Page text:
While editors are hailing the ruling as a breakthrough for more aggressive journalism, it also makes it clear that these days, news organizations may be less able than ever to deliver on these expectations.
That’s because as layoffs continue at news organizations and as newsrooms are pared down to the editorial bone, the ability of news organizations to engage in deep, contextual investigative journalism is far from what it once was, or what it should be.
News organizations almost everywhere are dropping their investigative units as too expensive, too time-consuming and far too unable to deliver the requisite audience numbers. Instead, investigative reporting is being contracted out in the U.S. and other countries to “stand-alone” not-for-profits such as ProPublica, Global Post, and the Center for Public Integrity, among others. In Canada, we don’t even have that option.
My guess is that media law departments are now advising chief editors to restrain their journalists from doing more aggressive reporting unless they can prove that every effort (including a demonstrable commitment to editorial resources) has been made to get all sides of the story. It’s that commitment to shoe-leather reporting that is among the first things to be dropped in a downsizing news organization.
Dvorkin also addresses a matter that Jeff Jedras brought up the other day, the perceived lack of “professionalism” among us foul-mouthed Cheeto-eaters, and may finally have come up with a viable solution on how to effectively net-nanny teh ornery tubes:
The ruling addresses the issue of ethics, standards and practices among bloggers – those independent reporters and opinion-mongers whose power and influence are growing just as legacy media’s reach and heft are diminishing. The ruling brings the blogosphere under the same right, responsibilities and obligations as the mainstream media.
The challenge for the online community is to create a set of ethical standards that will give bloggers the same credibility with the public as valid as those espoused by the mainstream media. In effect, bloggers need an ombudsman.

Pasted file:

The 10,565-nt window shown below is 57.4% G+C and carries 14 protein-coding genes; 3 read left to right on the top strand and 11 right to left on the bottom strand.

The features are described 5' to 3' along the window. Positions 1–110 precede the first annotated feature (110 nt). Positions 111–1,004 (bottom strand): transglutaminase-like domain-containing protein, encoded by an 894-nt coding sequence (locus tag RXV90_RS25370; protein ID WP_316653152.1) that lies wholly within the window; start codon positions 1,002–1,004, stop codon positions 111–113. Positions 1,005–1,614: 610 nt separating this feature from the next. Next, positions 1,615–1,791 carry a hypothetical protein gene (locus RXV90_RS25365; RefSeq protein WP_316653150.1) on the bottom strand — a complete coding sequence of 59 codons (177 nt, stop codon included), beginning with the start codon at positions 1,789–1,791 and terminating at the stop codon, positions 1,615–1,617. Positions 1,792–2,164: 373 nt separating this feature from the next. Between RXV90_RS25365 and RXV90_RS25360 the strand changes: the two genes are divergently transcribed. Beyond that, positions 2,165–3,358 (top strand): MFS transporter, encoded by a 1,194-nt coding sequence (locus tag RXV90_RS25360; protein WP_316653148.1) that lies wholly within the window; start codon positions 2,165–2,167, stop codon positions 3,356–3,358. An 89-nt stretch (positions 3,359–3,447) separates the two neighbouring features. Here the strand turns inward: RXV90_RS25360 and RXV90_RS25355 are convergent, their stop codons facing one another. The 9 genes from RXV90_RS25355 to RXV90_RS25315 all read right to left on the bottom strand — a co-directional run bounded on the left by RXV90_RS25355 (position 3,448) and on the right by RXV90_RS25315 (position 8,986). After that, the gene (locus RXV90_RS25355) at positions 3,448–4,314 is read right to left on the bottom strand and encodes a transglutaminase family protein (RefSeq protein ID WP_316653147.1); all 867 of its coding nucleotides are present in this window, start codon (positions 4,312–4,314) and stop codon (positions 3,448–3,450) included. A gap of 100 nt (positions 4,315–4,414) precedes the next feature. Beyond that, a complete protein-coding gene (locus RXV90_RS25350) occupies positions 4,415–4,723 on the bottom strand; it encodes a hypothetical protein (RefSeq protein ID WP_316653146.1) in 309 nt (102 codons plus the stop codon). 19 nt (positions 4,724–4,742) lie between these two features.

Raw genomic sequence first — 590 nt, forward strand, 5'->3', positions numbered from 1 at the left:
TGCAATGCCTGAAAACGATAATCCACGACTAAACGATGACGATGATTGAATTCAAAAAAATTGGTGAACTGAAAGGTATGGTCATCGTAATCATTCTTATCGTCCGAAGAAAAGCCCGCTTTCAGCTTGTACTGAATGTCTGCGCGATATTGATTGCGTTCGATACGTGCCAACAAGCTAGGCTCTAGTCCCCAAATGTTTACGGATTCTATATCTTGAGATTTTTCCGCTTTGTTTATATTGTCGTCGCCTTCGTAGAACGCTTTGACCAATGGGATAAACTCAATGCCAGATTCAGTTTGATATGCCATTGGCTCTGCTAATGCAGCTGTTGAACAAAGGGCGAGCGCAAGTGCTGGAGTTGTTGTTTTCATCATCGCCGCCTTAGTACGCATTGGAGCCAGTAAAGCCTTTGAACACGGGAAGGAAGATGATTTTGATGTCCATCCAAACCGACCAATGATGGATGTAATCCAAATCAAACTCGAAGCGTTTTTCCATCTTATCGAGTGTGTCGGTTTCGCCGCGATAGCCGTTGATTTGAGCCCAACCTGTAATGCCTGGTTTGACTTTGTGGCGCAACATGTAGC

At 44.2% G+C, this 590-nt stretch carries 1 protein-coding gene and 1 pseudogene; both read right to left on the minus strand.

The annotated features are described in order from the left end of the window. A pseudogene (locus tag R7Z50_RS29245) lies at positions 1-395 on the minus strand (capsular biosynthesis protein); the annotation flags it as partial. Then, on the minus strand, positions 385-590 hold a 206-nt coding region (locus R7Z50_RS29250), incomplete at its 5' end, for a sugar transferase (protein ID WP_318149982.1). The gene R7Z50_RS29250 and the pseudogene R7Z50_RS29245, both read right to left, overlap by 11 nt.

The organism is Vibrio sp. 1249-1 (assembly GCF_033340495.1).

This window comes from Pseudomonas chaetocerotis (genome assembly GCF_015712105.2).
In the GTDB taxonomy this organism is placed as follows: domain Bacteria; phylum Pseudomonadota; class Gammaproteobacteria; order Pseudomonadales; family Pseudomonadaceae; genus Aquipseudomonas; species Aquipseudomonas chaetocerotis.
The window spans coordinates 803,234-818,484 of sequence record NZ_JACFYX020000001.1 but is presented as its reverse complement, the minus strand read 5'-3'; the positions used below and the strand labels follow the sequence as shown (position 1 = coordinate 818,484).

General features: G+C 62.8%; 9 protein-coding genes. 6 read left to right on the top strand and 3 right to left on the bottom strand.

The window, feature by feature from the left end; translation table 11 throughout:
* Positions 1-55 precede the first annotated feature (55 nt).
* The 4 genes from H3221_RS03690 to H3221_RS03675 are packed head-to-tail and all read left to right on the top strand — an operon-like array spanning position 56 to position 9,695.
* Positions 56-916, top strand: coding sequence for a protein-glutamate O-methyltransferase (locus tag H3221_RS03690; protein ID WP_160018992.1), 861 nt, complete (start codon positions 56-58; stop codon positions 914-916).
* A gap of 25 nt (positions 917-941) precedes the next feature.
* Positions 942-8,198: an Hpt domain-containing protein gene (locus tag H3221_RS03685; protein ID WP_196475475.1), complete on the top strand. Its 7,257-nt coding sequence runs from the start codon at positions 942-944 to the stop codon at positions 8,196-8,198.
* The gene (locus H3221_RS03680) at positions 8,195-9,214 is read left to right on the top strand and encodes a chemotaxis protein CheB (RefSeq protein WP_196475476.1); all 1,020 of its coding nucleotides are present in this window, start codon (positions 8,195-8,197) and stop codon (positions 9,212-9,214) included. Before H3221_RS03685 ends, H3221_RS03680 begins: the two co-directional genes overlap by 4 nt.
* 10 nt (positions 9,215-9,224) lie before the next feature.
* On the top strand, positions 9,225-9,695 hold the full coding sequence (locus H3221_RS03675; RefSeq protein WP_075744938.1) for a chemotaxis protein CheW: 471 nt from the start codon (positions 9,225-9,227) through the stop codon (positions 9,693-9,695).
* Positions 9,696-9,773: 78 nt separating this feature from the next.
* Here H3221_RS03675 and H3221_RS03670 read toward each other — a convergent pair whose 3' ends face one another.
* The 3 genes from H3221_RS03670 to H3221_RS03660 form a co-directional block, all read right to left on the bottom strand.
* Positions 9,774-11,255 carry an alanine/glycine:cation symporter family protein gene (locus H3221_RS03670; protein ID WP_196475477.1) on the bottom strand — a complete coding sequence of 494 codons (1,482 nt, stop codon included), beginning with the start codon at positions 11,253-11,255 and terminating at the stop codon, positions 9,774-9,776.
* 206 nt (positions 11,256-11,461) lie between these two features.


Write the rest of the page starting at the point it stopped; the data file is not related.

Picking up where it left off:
Indeed. A ‘blogbudsman’, if you will. I nominate Canadian Cynic.
h/t Bill Doskoch
If “ethics” are the codification in rules of the practices that lead to trust on the platform where the users actually are—which is how I think of them—then journalists have their ethics and bloggers have theirs.
- Good bloggers observe the ethic of the link.
- They correct themselves early, easily and often.
- They don’t claim neutrality but they do practice transparency.
- They aren’t remote, they habitually converse.
- They give you their site, but also other sites as a proper frame of reference. (As with the blogroll.)
- When they grab on to something they don’t let go; they “track” it.
In all these ways, good bloggers build up trust with a base of users online. And over time, the practices that lead to trust on the platform where the users actually are… these become their ethic, their rules.
Those in journalism who want to bring ethics to blogging ought to start with why people trust (some) bloggers, not with an ethics template made for a prior platform that operated as a closed system in a one-to-many world.
That’s why I say: if bloggers had no ethics, blogging would have failed. Of course it didn’t. Now you have a clue.